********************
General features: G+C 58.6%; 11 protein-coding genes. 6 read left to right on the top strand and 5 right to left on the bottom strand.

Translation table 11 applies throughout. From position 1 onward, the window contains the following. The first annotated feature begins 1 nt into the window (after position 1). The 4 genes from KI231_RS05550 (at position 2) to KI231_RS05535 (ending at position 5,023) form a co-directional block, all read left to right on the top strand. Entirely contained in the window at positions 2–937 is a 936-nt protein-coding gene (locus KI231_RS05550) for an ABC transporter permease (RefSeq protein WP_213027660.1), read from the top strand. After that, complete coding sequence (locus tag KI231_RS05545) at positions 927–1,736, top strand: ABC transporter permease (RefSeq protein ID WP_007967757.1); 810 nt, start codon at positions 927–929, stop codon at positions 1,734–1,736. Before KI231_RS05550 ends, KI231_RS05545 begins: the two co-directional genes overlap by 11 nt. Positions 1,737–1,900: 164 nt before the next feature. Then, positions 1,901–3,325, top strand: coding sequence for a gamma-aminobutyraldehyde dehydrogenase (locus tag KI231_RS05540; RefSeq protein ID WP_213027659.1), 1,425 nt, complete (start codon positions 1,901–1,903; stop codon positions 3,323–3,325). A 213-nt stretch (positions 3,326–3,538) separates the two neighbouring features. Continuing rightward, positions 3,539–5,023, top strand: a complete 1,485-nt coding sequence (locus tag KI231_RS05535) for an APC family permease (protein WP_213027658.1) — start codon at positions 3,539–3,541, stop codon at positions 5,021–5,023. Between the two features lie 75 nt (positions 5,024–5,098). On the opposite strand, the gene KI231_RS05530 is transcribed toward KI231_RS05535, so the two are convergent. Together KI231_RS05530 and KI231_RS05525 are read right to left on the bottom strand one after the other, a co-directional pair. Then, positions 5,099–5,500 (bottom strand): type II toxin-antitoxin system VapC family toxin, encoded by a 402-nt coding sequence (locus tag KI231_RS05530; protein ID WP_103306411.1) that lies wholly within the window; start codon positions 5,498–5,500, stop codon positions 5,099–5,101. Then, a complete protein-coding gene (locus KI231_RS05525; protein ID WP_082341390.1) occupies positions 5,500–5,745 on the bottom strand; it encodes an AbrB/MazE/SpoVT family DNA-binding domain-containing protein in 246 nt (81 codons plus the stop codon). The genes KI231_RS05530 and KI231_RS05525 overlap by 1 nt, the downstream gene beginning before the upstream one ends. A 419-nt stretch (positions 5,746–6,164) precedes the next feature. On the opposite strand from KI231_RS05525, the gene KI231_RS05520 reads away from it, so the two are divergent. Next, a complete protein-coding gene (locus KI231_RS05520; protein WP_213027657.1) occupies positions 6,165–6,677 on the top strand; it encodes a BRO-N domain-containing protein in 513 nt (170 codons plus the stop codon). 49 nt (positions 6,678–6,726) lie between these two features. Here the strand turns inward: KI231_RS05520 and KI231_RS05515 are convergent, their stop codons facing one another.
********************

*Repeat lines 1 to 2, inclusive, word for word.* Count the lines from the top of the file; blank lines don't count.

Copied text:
General features: G+C 58.6%; 11 protein-coding genes. 6 read left to right on the top strand and 5 right to left on the bottom strand.

Translation table 11 applies throughout. From position 1 onward, the window contains the following. The first annotated feature begins 1 nt into the window (after position 1). The 4 genes from KI231_RS05550 (at position 2) to KI231_RS05535 (ending at position 5,023) form a co-directional block, all read left to right on the top strand. Entirely contained in the window at positions 2–937 is a 936-nt protein-coding gene (locus KI231_RS05550) for an ABC transporter permease (RefSeq protein WP_213027660.1), read from the top strand. After that, complete coding sequence (locus tag KI231_RS05545) at positions 927–1,736, top strand: ABC transporter permease (RefSeq protein ID WP_007967757.1); 810 nt, start codon at positions 927–929, stop codon at positions 1,734–1,736. Before KI231_RS05550 ends, KI231_RS05545 begins: the two co-directional genes overlap by 11 nt. Positions 1,737–1,900: 164 nt before the next feature. Then, positions 1,901–3,325, top strand: coding sequence for a gamma-aminobutyraldehyde dehydrogenase (locus tag KI231_RS05540; RefSeq protein ID WP_213027659.1), 1,425 nt, complete (start codon positions 1,901–1,903; stop codon positions 3,323–3,325). A 213-nt stretch (positions 3,326–3,538) separates the two neighbouring features. Continuing rightward, positions 3,539–5,023, top strand: a complete 1,485-nt coding sequence (locus tag KI231_RS05535) for an APC family permease (protein WP_213027658.1) — start codon at positions 3,539–3,541, stop codon at positions 5,021–5,023. Between the two features lie 75 nt (positions 5,024–5,098). On the opposite strand, the gene KI231_RS05530 is transcribed toward KI231_RS05535, so the two are convergent. Together KI231_RS05530 and KI231_RS05525 are read right to left on the bottom strand one after the other, a co-directional pair. Then, positions 5,099–5,500 (bottom strand): type II toxin-antitoxin system VapC family toxin, encoded by a 402-nt coding sequence (locus tag KI231_RS05530; protein ID WP_103306411.1) that lies wholly within the window; start codon positions 5,498–5,500, stop codon positions 5,099–5,101. Then, a complete protein-coding gene (locus KI231_RS05525; protein ID WP_082341390.1) occupies positions 5,500–5,745 on the bottom strand; it encodes an AbrB/MazE/SpoVT family DNA-binding domain-containing protein in 246 nt (81 codons plus the stop codon). The genes KI231_RS05530 and KI231_RS05525 overlap by 1 nt, the downstream gene beginning before the upstream one ends. A 419-nt stretch (positions 5,746–6,164) precedes the next feature. On the opposite strand from KI231_RS05525, the gene KI231_RS05520 reads away from it, so the two are divergent. Next, a complete protein-coding gene (locus KI231_RS05520; protein WP_213027657.1) occupies positions 6,165–6,677 on the top strand; it encodes a BRO-N domain-containing protein in 513 nt (170 codons plus the stop codon). 49 nt (positions 6,678–6,726) lie between these two features. Here the strand turns inward: KI231_RS05520 and KI231_RS05515 are convergent, their stop codons facing one another.